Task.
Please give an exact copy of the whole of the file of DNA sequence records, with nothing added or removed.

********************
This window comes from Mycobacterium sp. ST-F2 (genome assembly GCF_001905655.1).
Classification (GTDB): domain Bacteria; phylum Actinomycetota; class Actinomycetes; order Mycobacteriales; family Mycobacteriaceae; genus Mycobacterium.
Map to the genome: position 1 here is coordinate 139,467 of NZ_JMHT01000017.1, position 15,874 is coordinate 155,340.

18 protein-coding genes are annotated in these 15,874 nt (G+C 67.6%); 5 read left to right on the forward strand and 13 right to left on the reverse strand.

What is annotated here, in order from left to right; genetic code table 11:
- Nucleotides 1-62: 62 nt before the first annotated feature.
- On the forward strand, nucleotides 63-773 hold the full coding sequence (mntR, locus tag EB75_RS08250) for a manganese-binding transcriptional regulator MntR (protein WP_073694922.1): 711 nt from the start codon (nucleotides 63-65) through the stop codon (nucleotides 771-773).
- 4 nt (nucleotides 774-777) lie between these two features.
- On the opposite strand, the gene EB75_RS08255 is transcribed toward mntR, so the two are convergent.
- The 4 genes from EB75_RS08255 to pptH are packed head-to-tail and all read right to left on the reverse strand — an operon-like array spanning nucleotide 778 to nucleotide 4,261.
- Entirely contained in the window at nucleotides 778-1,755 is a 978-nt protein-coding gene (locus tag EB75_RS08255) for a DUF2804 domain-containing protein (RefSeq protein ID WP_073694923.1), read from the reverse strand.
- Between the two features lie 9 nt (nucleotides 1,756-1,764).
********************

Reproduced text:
This window comes from Mycobacterium sp. ST-F2 (genome assembly GCF_001905655.1).
Classification (GTDB): domain Bacteria; phylum Actinomycetota; class Actinomycetes; order Mycobacteriales; family Mycobacteriaceae; genus Mycobacterium.
Map to the genome: position 1 here is coordinate 139,467 of NZ_JMHT01000017.1, position 15,874 is coordinate 155,340.

18 protein-coding genes are annotated in these 15,874 nt (G+C 67.6%); 5 read left to right on the forward strand and 13 right to left on the reverse strand.

What is annotated here, in order from left to right; genetic code table 11:
- Nucleotides 1-62: 62 nt before the first annotated feature.
- On the forward strand, nucleotides 63-773 hold the full coding sequence (mntR, locus tag EB75_RS08250) for a manganese-binding transcriptional regulator MntR (protein WP_073694922.1): 711 nt from the start codon (nucleotides 63-65) through the stop codon (nucleotides 771-773).
- 4 nt (nucleotides 774-777) lie between these two features.
- On the opposite strand, the gene EB75_RS08255 is transcribed toward mntR, so the two are convergent.
- The 4 genes from EB75_RS08255 to pptH are packed head-to-tail and all read right to left on the reverse strand — an operon-like array spanning nucleotide 778 to nucleotide 4,261.
- Entirely contained in the window at nucleotides 778-1,755 is a 978-nt protein-coding gene (locus tag EB75_RS08255) for a DUF2804 domain-containing protein (RefSeq protein ID WP_073694923.1), read from the reverse strand.
- Between the two features lie 9 nt (nucleotides 1,756-1,764).